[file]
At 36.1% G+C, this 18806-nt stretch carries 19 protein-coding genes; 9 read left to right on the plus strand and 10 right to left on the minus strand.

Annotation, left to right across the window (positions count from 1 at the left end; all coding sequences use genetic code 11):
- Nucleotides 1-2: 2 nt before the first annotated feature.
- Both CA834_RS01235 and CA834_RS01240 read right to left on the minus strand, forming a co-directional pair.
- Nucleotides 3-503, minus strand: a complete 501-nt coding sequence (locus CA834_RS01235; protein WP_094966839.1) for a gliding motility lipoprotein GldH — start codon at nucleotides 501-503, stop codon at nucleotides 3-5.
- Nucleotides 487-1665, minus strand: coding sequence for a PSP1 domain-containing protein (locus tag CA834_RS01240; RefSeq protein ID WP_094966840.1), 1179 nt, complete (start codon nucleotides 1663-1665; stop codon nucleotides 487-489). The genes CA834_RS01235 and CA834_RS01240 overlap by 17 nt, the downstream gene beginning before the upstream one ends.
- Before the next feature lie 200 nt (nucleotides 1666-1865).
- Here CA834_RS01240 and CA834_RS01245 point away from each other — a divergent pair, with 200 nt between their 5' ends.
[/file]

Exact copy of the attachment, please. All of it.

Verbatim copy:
At 36.1% G+C, this 18806-nt stretch carries 19 protein-coding genes; 9 read left to right on the plus strand and 10 right to left on the minus strand.

Annotation, left to right across the window (positions count from 1 at the left end; all coding sequences use genetic code 11):
- Nucleotides 1-2: 2 nt before the first annotated feature.
- Both CA834_RS01235 and CA834_RS01240 read right to left on the minus strand, forming a co-directional pair.
- Nucleotides 3-503, minus strand: a complete 501-nt coding sequence (locus CA834_RS01235; protein WP_094966839.1) for a gliding motility lipoprotein GldH — start codon at nucleotides 501-503, stop codon at nucleotides 3-5.
- Nucleotides 487-1665, minus strand: coding sequence for a PSP1 domain-containing protein (locus tag CA834_RS01240; RefSeq protein ID WP_094966840.1), 1179 nt, complete (start codon nucleotides 1663-1665; stop codon nucleotides 487-489). The genes CA834_RS01235 and CA834_RS01240 overlap by 17 nt, the downstream gene beginning before the upstream one ends.
- Before the next feature lie 200 nt (nucleotides 1666-1865).
- Here CA834_RS01240 and CA834_RS01245 point away from each other — a divergent pair, with 200 nt between their 5' ends.